Objective vs. Subjective Marketing Substantiation

Which Is More Reliable? 

When making an objective claim regarding the efficacy of the product, the advertiser needs to have objective substantiation to support the claim. Subjective support from unsolicited reviews, may not be enough to prove the objective claim made. Furthermore, objective substantiation “should be supported by objective testing that demonstrates the product works as claimed” according to a recent decision by the National Advertising Review Board (NARB). Stating that the claims are simply puffery does not support the objective claims made.

In this case, the advertiser made claims that its deodorant is…

“the only natural deodorant that really works” or “work[s] better than any store bought traditional deodorant.”
“People are saying it’s ‘the only natural deodorant that really works!’” and “It, hands down, works better than any store bought traditional deodorant you usually wear.”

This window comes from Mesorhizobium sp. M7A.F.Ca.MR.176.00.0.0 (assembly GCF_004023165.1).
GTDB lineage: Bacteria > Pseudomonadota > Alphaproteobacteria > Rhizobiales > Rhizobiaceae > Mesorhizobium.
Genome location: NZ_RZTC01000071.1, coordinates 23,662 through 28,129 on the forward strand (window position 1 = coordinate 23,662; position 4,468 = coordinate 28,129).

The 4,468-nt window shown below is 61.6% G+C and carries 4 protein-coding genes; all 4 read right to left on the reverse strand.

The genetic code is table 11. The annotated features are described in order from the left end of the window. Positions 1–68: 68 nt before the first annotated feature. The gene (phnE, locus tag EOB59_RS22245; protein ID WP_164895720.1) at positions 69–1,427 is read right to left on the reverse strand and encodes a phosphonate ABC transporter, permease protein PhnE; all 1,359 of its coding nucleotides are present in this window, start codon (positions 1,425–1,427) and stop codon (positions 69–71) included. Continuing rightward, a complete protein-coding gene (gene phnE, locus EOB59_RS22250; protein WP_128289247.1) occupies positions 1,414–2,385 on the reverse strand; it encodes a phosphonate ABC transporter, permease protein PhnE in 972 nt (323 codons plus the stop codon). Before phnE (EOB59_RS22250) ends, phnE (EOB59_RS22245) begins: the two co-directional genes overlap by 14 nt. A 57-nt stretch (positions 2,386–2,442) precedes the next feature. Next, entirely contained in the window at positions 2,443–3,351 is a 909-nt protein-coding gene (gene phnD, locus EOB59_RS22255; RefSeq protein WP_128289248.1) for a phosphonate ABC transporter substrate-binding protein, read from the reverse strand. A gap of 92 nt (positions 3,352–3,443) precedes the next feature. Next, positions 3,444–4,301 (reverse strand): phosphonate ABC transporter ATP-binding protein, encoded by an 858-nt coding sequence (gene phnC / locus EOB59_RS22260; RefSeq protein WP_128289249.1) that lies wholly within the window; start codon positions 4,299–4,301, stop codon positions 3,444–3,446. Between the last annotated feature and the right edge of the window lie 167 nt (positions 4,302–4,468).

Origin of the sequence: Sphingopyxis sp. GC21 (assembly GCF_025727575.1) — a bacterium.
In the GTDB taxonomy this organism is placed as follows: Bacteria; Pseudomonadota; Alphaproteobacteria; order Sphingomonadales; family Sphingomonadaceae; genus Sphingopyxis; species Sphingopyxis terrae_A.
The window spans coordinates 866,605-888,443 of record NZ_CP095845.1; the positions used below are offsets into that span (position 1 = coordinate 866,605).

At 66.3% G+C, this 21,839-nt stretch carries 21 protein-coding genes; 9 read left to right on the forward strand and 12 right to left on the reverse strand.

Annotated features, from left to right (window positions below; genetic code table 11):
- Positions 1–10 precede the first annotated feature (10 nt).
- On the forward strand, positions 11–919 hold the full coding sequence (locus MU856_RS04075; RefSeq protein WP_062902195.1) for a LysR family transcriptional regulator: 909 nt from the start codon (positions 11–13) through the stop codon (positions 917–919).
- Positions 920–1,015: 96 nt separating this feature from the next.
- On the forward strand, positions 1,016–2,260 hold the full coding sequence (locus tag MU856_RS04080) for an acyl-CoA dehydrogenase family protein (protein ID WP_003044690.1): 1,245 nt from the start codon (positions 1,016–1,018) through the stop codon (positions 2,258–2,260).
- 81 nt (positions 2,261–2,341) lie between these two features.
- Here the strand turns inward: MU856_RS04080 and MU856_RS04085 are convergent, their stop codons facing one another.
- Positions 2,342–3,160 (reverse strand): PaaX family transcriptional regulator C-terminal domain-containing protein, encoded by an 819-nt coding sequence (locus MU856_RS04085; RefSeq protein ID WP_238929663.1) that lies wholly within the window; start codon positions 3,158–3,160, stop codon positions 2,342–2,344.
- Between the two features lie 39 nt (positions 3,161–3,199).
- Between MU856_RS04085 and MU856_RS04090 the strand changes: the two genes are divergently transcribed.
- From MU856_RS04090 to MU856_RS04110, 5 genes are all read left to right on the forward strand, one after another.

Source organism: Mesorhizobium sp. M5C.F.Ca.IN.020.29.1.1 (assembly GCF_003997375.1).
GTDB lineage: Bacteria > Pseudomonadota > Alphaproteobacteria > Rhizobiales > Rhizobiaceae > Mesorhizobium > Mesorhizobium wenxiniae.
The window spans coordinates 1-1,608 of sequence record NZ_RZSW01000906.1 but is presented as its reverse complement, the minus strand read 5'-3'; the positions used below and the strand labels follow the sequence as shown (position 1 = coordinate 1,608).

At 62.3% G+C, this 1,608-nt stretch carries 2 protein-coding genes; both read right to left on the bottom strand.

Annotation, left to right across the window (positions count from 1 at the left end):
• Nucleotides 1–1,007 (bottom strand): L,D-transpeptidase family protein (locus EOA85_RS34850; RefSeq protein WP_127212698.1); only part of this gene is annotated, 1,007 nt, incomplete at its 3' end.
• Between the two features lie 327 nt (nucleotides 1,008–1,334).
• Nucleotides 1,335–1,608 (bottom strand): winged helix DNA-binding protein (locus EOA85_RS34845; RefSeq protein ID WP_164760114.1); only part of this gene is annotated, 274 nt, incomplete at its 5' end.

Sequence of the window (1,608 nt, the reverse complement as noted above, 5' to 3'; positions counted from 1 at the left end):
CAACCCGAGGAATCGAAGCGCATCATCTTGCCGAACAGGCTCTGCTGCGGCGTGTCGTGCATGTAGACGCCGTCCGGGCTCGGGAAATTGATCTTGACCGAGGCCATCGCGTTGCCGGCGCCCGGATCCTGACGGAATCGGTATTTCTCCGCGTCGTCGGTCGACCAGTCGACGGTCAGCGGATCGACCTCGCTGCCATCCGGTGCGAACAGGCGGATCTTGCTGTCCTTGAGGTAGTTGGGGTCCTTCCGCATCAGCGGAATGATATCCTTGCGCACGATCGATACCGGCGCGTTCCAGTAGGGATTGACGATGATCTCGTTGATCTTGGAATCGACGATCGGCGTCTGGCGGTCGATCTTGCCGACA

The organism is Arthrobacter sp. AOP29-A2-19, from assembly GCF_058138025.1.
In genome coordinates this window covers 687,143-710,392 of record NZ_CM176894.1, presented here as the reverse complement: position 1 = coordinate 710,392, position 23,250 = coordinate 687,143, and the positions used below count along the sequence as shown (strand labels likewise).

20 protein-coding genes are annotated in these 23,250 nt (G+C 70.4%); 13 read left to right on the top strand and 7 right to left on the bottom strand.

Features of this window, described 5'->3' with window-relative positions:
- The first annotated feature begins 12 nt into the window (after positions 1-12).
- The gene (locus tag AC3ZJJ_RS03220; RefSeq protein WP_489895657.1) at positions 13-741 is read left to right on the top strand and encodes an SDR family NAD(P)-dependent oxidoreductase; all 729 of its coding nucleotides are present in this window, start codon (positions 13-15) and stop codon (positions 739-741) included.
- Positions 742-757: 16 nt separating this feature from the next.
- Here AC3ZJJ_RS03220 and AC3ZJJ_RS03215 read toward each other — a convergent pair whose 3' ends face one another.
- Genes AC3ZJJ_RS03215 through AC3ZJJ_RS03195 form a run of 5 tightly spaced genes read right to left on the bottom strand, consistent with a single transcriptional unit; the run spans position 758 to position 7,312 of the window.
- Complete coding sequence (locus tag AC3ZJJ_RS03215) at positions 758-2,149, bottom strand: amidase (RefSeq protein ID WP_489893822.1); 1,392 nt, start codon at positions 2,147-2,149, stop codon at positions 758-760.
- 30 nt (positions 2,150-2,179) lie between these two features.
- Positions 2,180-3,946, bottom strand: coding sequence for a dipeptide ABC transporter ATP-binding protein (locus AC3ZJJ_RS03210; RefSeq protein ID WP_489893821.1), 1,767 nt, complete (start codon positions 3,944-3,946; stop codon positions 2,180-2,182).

When challenged by a competitor, however, the advertiser submitted the materials it relied upon to make the claims. The NARB decision states that the ” [c]onsumers would reasonably expect an advertiser to have substantiation for these claims, … but Schmidt’s did not provide substantiation with respect to whether its deodorants work better than competing deodorants.”

When reviewing marketing campaigns, it is crucial to know what objective proof the advertiser has to substantiate the claims made. Puffery is not always a successful defense to a challenge. #substantiationequalstrust, #tranparencyformstrust

http://www.asrcreviews.org/narb-recommends-schmidts-deodorant-company-discontinue-certain-claims-initially-challenged-by-toms-of-maine/